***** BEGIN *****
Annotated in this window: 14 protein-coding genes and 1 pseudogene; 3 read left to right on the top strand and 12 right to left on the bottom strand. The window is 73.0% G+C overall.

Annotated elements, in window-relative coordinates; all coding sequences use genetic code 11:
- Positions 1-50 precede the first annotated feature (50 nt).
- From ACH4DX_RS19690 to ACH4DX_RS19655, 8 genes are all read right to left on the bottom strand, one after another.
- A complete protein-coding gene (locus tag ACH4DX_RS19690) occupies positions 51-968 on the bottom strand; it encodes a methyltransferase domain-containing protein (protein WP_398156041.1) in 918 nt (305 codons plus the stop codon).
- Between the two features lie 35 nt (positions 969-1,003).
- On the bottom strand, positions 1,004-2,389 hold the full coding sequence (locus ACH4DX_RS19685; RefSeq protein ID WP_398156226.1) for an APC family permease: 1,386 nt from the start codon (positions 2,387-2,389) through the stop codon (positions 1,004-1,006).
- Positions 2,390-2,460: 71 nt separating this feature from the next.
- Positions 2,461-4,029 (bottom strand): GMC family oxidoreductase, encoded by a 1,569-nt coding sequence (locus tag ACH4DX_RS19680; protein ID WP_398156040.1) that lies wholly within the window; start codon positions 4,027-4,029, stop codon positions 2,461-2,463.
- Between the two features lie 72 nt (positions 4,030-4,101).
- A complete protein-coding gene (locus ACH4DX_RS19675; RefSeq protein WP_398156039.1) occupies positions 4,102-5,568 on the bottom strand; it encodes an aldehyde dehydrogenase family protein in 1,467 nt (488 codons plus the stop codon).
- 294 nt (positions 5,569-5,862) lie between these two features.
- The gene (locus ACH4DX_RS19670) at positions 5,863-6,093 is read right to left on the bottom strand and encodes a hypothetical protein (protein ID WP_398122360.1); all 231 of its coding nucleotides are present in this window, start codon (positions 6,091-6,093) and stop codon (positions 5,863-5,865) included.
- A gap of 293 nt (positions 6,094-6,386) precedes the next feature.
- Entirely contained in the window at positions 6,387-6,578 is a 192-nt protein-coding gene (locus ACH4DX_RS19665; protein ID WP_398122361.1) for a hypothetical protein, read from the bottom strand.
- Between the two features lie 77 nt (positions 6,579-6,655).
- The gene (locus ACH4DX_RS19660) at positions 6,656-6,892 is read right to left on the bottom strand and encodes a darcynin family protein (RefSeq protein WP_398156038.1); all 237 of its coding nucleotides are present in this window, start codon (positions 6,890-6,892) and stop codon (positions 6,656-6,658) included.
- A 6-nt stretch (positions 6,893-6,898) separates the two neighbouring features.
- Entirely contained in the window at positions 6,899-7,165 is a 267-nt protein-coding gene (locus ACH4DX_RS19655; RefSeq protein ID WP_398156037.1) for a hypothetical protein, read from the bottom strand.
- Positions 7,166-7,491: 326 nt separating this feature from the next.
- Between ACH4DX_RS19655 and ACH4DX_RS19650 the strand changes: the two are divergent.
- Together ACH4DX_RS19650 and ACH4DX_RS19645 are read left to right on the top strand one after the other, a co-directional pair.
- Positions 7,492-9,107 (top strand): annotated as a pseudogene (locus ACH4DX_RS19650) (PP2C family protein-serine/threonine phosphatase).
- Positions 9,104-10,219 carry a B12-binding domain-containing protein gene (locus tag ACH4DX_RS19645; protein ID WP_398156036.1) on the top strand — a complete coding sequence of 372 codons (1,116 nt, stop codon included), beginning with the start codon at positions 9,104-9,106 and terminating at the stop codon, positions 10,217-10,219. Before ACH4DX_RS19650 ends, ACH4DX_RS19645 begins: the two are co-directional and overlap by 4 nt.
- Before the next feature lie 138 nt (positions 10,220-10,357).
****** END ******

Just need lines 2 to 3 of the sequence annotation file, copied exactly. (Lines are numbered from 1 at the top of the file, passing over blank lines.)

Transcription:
Annotated elements, in window-relative coordinates; all coding sequences use genetic code 11:
- Positions 1-50 precede the first annotated feature (50 nt).